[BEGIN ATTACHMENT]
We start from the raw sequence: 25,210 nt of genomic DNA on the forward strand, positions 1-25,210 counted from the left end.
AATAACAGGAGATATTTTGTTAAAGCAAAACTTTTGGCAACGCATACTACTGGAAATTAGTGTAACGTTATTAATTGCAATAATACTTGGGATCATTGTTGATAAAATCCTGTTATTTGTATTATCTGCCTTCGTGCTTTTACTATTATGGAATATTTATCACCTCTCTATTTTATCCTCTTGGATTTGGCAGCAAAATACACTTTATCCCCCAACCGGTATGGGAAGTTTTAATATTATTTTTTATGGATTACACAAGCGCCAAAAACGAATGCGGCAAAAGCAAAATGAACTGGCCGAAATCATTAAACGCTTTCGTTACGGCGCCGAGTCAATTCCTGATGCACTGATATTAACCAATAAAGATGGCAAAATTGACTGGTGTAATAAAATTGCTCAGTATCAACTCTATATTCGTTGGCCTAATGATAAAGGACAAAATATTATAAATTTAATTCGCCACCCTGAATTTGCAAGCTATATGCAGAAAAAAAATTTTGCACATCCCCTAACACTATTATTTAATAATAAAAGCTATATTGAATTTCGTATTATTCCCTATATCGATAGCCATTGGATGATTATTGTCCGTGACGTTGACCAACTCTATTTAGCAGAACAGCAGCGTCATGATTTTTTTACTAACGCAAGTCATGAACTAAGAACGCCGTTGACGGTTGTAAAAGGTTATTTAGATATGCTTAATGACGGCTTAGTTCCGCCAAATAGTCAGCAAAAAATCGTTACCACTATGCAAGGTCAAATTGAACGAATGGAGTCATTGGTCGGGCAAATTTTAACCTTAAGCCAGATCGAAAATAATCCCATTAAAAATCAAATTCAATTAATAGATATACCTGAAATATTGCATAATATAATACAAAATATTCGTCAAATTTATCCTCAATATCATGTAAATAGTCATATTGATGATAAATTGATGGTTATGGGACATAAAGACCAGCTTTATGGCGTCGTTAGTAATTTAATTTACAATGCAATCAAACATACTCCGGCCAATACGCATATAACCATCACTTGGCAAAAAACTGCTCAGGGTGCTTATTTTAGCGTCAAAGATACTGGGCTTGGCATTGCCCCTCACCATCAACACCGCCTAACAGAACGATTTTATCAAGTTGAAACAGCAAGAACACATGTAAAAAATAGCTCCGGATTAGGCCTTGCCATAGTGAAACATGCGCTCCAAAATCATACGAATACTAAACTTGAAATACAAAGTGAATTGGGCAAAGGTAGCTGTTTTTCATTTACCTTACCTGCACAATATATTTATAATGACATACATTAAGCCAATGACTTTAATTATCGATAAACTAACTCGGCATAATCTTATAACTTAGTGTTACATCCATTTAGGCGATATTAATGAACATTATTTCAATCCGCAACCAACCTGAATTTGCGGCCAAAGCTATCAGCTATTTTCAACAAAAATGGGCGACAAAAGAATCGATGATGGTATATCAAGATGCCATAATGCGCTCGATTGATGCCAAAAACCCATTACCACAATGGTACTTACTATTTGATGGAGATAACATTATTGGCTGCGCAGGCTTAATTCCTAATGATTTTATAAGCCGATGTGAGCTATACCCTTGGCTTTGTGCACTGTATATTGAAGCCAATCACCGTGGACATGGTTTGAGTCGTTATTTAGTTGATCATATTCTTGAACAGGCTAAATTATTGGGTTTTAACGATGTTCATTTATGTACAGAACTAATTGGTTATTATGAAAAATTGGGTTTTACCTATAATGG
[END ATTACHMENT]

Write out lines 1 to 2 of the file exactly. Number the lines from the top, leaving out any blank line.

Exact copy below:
We start from the raw sequence: 25,210 nt of genomic DNA on the forward strand, positions 1-25,210 counted from the left end.
AATAACAGGAGATATTTTGTTAAAGCAAAACTTTTGGCAACGCATACTACTGGAAATTAGTGTAACGTTATTAATTGCAATAATACTTGGGATCATTGTTGATAAAATCCTGTTATTTGTATTATCTGCCTTCGTGCTTTTACTATTATGGAATATTTATCACCTCTCTATTTTATCCTCTTGGATTTGGCAGCAAAATACACTTTATCCCCCAACCGGTATGGGAAGTTTTAATATTATTTTTTATGGATTACACAAGCGCCAAAAACGAATGCGGCAAAAGCAAAATGAACTGGCCGAAATCATTAAACGCTTTCGTTACGGCGCCGAGTCAATTCCTGATGCACTGATATTAACCAATAAAGATGGCAAAATTGACTGGTGTAATAAAATTGCTCAGTATCAACTCTATATTCGTTGGCCTAATGATAAAGGACAAAATATTATAAATTTAATTCGCCACCCTGAATTTGCAAGCTATATGCAGAAAAAAAATTTTGCACATCCCCTAACACTATTATTTAATAATAAAAGCTATATTGAATTTCGTATTATTCCCTATATCGATAGCCATTGGATGATTATTGTCCGTGACGTTGACCAACTCTATTTAGCAGAACAGCAGCGTCATGATTTTTTTACTAACGCAAGTCATGAACTAAGAACGCCGTTGACGGTTGTAAAAGGTTATTTAGATATGCTTAATGACGGCTTAGTTCCGCCAAATAGTCAGCAAAAAATCGTTACCACTATGCAAGGTCAAATTGAACGAATGGAGTCATTGGTCGGGCAAATTTTAACCTTAAGCCAGATCGAAAATAATCCCATTAAAAATCAAATTCAATTAATAGATATACCTGAAATATTGCATAATATAATACAAAATATTCGTCAAATTTATCCTCAATATCATGTAAATAGTCATATTGATGATAAATTGATGGTTATGGGACATAAAGACCAGCTTTATGGCGTCGTTAGTAATTTAATTTACAATGCAATCAAACATACTCCGGCCAATACGCATATAACCATCACTTGGCAAAAAACTGCTCAGGGTGCTTATTTTAGCGTCAAAGATACTGGGCTTGGCATTGCCCCTCACCATCAACACCGCCTAACAGAACGATTTTATCAAGTTGAAACAGCAAGAACACATGTAAAAAATAGCTCCGGATTAGGCCTTGCCATAGTGAAACATGCGCTCCAAAATCATACGAATACTAAACTTGAAATACAAAGTGAATTGGGCAAAGGTAGCTGTTTTTCATTTACCTTACCTGCACAATATATTTATAATGACATACATTAAGCCAATGACTTTAATTATCGATAAACTAACTCGGCATAATCTTATAACTTAGTGTTACATCCATTTAGGCGATATTAATGAACATTATTTCAATCCGCAACCAACCTGAATTTGCGGCCAAAGCTATCAGCTATTTTCAACAAAAATGGGCGACAAAAGAATCGATGATGGTATATCAAGATGCCATAATGCGCTCGATTGATGCCAAAAACCCATTACCACAATGGTACTTACTATTTGATGGAGATAACATTATTGGCTGCGCAGGCTTAATTCCTAATGATTTTATAAGCCGATGTGAGCTATACCCTTGGCTTTGTGCACTGTATATTGAAGCCAATCACCGTGGACATGGTTTGAGTCGTTATTTAGTTGATCATATTCTTGAACAGGCTAAATTATTGGGTTTTAACGATGTTCATTTATGTACAGAACTAATTGGTTATTATGAAAAATTGGGTTTTACCTATAATGG